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Amanita jacksonii   (Jackson's slender amanita)
Family
Amanitaceae
Location
North America
Dimensions
Cap 8–12 cm wide, stem 9-14 cm tall * 0.9-1.6 cm diameter
Edibility

Description
Amanita jacksonii, also known as Jackson's slender amanita is a medium to large mushroom with a brilliant red or orange cap. It grows solitary or in small clumps on soil in hardwood forests.

Cap conical to convex at first but becoming flat and lighter in colour as it matures. The surface is sticky, lacking scales, smooth with long streaks extending inward from the lighter coloured margin. Gills moderately crowded to crowded, orange-yellow to yellow-orange to yellow. They are free from the stem or slightly attached to it; yellow to orange-yellow. Stem typically slender, slightly tapering upward. The interior is hollow and has a yellow membranous ring near the apex.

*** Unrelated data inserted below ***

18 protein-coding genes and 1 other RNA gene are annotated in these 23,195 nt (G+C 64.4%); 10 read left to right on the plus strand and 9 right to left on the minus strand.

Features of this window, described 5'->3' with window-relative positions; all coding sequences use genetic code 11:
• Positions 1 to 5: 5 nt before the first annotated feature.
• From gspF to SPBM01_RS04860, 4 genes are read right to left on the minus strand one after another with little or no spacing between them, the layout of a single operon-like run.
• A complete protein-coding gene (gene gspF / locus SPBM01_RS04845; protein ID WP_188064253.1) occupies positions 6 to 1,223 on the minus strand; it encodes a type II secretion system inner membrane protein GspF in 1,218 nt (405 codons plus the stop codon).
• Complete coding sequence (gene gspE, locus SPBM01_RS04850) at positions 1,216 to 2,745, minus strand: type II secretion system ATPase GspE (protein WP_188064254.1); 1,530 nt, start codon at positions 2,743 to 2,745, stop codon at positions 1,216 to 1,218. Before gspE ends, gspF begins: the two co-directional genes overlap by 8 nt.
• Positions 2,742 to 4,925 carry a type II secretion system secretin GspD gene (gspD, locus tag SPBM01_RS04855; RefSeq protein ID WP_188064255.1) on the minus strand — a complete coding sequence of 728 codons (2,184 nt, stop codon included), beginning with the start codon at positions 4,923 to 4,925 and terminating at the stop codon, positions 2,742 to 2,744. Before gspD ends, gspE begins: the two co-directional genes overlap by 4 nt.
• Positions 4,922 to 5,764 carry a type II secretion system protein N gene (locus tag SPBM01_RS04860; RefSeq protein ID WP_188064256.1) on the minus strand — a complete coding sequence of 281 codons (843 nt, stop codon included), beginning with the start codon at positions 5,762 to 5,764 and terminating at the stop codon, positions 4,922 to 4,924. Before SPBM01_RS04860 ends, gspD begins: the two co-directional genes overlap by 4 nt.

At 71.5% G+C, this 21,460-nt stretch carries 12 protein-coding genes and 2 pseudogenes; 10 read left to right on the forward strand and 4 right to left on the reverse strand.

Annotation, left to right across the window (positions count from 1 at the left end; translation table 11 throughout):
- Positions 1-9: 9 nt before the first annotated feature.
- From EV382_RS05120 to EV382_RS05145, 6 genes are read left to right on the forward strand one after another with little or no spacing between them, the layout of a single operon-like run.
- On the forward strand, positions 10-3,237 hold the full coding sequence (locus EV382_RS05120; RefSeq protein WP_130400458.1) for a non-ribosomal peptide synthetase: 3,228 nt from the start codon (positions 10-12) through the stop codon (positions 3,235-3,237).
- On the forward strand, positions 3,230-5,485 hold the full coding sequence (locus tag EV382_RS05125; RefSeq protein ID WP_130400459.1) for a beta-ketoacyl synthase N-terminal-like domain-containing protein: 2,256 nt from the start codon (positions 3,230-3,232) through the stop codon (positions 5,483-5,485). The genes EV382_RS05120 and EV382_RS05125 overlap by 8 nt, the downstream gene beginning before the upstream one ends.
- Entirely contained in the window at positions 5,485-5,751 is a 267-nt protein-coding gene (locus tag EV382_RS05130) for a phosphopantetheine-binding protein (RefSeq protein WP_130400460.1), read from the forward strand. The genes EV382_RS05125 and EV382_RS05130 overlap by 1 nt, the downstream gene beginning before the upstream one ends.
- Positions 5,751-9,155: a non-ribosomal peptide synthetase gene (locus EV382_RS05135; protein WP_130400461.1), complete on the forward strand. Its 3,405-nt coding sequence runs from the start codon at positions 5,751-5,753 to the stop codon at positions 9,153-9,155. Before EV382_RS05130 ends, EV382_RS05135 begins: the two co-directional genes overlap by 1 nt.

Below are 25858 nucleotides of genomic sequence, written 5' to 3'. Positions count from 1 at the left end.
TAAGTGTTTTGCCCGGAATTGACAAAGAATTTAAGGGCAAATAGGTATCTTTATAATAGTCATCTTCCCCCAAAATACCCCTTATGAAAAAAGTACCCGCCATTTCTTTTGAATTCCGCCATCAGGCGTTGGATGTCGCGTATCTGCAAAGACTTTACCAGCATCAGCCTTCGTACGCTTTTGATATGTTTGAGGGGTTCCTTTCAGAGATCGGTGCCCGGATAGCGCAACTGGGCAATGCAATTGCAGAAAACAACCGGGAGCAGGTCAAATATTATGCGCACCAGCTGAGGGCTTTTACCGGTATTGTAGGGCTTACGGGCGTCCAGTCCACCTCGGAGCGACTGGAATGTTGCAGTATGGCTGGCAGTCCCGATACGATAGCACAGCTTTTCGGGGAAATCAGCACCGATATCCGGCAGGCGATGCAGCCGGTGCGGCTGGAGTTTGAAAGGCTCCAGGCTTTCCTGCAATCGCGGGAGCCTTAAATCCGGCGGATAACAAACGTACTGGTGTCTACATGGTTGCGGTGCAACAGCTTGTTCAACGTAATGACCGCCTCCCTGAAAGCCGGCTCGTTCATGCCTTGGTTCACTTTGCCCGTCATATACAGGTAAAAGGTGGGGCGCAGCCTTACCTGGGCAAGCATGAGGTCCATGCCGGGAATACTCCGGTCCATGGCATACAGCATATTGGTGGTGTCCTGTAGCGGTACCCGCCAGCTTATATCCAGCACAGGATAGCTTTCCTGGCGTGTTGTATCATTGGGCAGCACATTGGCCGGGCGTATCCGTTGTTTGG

Similar species Amanita jacksonii can be confused with other Amanita species such as the poisonous Amanita muscaria, especially if the A. muscaria lacks patches.

Note: Though the mushroom is considered edible, it should, like other species in the Amanita genus not be consumed because of the danger of being confused with the poisonous species.

Amanita jacksonii on Wikipedia.




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WARNING

If you plan to collect fungi to be eaten, misidentified mushrooms can make you sick or kill you. Do not eat mushrooms you are not 100% certain of. Use many resources, and be skeptical of your own conclusions. The site takes no responsibility for damage caused by wrong identifications. If you continue, you agree to view this website under these terms.